THE WORLD FROM WASHINGTON. Bosnia Burns, Congress Waits
Clinton team blames Europe for not acting, and Congress has gone along with the argument
MAKE no mistake about it - Bosnia is not the talk of Capitol Hill. It's not that the level of members' preoccupation with the House-Senate budget negotiations is unjustified. But members of Congress are amply capable of spinning several plates at once, and Bosnia just isn't one of them, even as its capital, Sarajevo, careens toward collapse at the hand of Serb aggressors.
Should Congress be exerting more pressure on the administration to do more to help a people so profoundly unfortunate?
"Perhaps, but....," sighs Sen. Richard Lugar (R) of Indiana, ranking minority member of the Senate Foreign Relations Committee. "We had a short contretemps of a sort on the Foreign Relations Committee, more privately than publicly, about a month ago, to pass a resolution, but there was not a majority sentiment, so we did not do so."
Mr. Lugar has been waylaid by a reporter on his way out of the Senate chamber, but will field as many questions on Bosnia as the reporter can serve up. Lugar is one of a handful of Washington legislators who follows every twist and turn of events on the ground in Bosnia, and of administration policy, and he appears troubled.
Last week Secretary of State Warren Christopher said the United States was doing all it could to help Bosnia in a manner "consistent with our national interest." He also blamed Europe for not being willing to lift a United Nations arms embargo against Bosnia, which has locked it into a position of being vastly outgunned. But the US will not break away from its European allies.
Lugar calls this a mistake. The US, he says, is "still trapped in the multilateralism syndrome." Ultimately, he continues, "the US will have to take leadership. The consequences for the failure to do so are likely to be severe."
He recalls President Bush's reluctance to get involved with the Iraqi Kurds until US television screens were filled with images of starvation. Before long, the US military was feeding and housing Kurds.
So in Bosnia, Lugar says, "you can say, `why the US?' Well, simply because we are the US."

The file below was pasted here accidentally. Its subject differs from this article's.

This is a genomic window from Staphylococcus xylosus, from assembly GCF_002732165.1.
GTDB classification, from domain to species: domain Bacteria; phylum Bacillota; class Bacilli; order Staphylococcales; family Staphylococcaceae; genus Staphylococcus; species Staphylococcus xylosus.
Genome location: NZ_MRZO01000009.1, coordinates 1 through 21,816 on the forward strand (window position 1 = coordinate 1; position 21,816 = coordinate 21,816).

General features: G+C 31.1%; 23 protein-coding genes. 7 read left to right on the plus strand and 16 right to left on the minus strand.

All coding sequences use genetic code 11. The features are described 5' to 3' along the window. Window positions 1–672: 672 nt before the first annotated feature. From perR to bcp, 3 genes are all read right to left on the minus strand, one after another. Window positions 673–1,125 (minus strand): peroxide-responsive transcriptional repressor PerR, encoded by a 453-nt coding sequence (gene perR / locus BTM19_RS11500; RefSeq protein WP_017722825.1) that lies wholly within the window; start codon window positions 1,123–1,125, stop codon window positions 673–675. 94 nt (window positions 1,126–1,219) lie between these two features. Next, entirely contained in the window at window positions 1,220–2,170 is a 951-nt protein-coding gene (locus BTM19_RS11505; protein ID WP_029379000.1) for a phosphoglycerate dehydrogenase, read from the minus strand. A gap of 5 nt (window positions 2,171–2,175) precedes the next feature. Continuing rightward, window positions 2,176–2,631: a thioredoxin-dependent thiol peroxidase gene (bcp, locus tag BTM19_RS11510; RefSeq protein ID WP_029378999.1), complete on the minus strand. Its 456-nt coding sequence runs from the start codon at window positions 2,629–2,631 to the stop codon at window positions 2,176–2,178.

Rep. Lee Hamilton (D) of Indiana, chairman of the House Foreign Affairs Committee, expresses views more in line with Clinton administration policy.
"The crisis in Bosnia is of very deep political and humanitarian interest to the United States," he said in an interview.
"But I don't think a vital US interest is at stake. What is vital is a strong alliance with the Europeans and a common approach."
Lugar agrees that acting with the Europeans is better than going it alone, but he urges one more US bid to convince them to do what the President proposed initially: offering air cover while the Bosnian Muslims arm to defend themselves and gain credibility in negotiations.
"But if they [the Europeans] prove intransigent, then we ought to act unilaterally," Lugar concludes.
That, however, hardly seems to be the administration's plan. In fact, Secretary Christopher's remarks have so discouraged hopes for a reenergized US role in Bosnia that Representative Hamilton warned that he did "not want to see the United States disengage" on Bosnia.
But President Clinton need not worry about much pressure from Capitol Hill on Bosnia.
For now, at least, members of Congress - and the Americans they represent - are not lining up at the microphones to call for action.
"It's not that people don't care," says an aide to Sen. Joseph Biden (D) of Delaware, another senator who has taken great interest in Bosnia. "It's that there are no good options."